The Link Between Packaging and Distribution Center Efficiency

Distribution managers are constantly being tasked with lowering operating costs and improving overall efficiency. In one survey, nearly 80% of warehouse managers were asked to find an average of 19% cost savings from existing operations. One overlooked area where such savings opportunities can be found? Packaging.

Right-Sized Packaging Frees Up Space Inside the DC  

According to the 2018 Warehouse and Distribution Center (DC) Operations Survey, 40% of warehouse and DC managers report average utilization of 85% or greater. The average peak space utilization was 86.3%, including 36% with peak utilization of 95% or higher. The survey also revealed that “insufficient space for inventory and/or operations” was a #2 issue among warehouse and logistics professionals in 2018, with 44% of respondents citing insufficient space as a major operations issues (a 4% increase from 2017). With inventory space becoming scarcer and more valuable, warehouse and distribution managers should consider how much of the space currently being utilized is taken up by air.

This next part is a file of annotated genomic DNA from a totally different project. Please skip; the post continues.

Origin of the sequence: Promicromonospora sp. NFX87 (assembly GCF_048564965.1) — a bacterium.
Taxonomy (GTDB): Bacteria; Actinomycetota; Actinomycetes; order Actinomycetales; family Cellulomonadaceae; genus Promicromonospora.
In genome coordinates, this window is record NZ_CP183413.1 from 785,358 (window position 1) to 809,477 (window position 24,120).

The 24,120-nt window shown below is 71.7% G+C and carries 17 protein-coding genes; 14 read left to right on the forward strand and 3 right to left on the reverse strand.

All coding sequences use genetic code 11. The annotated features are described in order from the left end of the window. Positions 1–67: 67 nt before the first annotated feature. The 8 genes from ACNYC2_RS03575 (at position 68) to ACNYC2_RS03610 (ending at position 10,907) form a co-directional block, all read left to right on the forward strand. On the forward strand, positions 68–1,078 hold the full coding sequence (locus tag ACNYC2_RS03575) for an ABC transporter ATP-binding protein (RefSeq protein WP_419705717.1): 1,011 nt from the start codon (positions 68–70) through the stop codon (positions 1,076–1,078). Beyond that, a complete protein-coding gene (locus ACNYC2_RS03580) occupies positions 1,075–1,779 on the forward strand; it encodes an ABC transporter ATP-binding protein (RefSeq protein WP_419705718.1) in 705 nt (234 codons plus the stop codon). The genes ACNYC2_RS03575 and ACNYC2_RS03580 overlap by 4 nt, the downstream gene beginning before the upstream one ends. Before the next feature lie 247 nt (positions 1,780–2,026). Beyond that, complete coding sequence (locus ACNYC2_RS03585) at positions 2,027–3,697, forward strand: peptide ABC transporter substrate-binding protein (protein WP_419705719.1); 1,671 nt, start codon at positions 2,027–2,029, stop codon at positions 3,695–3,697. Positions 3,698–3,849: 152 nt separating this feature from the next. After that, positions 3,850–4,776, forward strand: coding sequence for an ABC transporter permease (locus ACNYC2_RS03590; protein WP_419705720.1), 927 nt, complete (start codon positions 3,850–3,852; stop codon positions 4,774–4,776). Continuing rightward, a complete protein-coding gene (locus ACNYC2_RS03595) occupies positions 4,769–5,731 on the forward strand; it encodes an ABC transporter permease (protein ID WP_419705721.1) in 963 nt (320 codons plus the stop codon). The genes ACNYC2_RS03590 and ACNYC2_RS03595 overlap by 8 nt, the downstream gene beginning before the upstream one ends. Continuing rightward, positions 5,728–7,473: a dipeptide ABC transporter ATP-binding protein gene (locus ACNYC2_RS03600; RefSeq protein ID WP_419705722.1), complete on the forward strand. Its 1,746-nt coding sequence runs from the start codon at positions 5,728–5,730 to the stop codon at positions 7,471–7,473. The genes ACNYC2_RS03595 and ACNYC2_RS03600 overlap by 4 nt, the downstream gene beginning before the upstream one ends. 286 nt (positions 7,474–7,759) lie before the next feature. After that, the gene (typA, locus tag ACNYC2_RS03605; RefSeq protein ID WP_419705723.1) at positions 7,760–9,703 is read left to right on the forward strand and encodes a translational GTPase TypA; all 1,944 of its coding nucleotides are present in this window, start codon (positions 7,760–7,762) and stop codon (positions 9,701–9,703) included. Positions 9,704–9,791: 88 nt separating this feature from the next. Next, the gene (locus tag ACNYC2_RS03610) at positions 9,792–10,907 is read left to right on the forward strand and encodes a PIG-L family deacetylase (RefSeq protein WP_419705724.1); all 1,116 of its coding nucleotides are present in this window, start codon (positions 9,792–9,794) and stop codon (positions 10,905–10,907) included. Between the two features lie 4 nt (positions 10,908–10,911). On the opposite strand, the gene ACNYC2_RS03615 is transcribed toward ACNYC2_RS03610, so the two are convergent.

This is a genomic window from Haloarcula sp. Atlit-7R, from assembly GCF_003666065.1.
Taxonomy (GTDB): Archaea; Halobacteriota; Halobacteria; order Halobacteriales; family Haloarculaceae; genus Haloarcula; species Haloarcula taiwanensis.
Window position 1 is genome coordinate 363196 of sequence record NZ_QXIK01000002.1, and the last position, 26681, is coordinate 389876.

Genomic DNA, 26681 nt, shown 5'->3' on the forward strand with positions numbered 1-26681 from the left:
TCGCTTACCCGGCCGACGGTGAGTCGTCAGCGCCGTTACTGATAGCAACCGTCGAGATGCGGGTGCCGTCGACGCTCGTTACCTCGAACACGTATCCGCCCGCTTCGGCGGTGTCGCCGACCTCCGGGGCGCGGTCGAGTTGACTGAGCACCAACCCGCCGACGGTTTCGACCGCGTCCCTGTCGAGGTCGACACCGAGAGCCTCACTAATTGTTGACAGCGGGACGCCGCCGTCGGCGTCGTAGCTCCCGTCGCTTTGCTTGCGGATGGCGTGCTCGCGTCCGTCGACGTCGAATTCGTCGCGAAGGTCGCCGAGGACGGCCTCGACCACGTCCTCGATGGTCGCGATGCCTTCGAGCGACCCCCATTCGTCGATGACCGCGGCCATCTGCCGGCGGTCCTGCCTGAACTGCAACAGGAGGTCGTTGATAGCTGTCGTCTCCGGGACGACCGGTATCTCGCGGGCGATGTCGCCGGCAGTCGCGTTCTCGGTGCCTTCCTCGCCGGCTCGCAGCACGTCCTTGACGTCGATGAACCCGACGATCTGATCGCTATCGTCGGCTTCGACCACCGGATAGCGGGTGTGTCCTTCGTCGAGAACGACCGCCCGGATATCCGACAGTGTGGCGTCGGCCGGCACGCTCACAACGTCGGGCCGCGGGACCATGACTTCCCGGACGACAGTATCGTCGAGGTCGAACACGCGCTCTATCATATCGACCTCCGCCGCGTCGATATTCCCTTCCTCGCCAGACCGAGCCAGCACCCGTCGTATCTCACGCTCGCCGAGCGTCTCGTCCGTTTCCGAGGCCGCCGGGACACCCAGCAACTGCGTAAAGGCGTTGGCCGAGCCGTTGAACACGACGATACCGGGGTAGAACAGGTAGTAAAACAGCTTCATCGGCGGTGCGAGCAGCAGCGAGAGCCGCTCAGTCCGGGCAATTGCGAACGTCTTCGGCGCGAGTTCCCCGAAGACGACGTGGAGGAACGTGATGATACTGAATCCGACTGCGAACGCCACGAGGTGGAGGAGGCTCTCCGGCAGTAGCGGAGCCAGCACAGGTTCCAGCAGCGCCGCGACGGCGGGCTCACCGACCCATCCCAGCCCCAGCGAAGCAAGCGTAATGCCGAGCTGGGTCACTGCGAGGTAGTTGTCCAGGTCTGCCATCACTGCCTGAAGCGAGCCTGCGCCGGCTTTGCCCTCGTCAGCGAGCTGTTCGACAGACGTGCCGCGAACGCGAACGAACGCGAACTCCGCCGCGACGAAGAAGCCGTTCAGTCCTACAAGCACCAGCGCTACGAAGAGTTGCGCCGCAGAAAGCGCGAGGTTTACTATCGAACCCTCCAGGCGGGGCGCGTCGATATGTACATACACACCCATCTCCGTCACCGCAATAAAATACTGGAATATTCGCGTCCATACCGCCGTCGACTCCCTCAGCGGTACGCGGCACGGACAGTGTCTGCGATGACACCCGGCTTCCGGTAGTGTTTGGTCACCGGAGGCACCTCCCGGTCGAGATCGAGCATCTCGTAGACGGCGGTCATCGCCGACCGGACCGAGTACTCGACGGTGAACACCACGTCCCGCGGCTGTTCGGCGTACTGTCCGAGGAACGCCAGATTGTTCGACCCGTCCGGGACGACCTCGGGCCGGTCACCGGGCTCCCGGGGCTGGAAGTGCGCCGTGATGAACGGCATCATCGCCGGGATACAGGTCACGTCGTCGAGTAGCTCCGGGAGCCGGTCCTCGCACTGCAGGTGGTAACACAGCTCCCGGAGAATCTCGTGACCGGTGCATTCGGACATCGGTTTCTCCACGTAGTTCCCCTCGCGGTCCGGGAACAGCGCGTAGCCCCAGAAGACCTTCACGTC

Eliminating empty space (air) between the product and the master outer carton can reduce the overall box dimensions, which means more products per pallet. In a case study from UPS, packaging engineers redesigned a customer’s transportation packaging for optimal cube and space utilization inside trailers and containers. In addition to eliminating oversize charges, the new packaging design allowed more packages inside inbound containers (reducing overall annual shipping expenses) and required less warehouse space.

Are You Shipping Air? Three Questions to Ask:

  • Is the primary packaging “made-to-fit” the product inside?
  • Can you measure empty space between the top of the product and the top of the master outer carton (MOC)?
  • Do you use void fill materials to protect products from shifting inside secondary/tertiary packaging?

Packaging Designed for DC Environment Reduces Damage

Damage to SKUs is expensive, and damage resulting while a product is in a warehouse or DC can reflect poorly on the manager overseeing operations. One of the key ways to reduce product damage is to ensure that the packaging is adequately designed for the environment through which it moves and in which it is stored. For example, if products are stored in very hot or humid warehouses, the packaging should be specified with heat and humidity factors in mind. Or, if packages are stacked very high and/or stacked in non-columnar alignments, the required stacking strength should reflect this.

Some of the factors and elements to consider for “DC-optimized” packaging include:

  • Temperature and humidity inside the DC
  • Average stacking height and package weight
  • # of manual handling touchpoints
  • # of automated handling touchpoints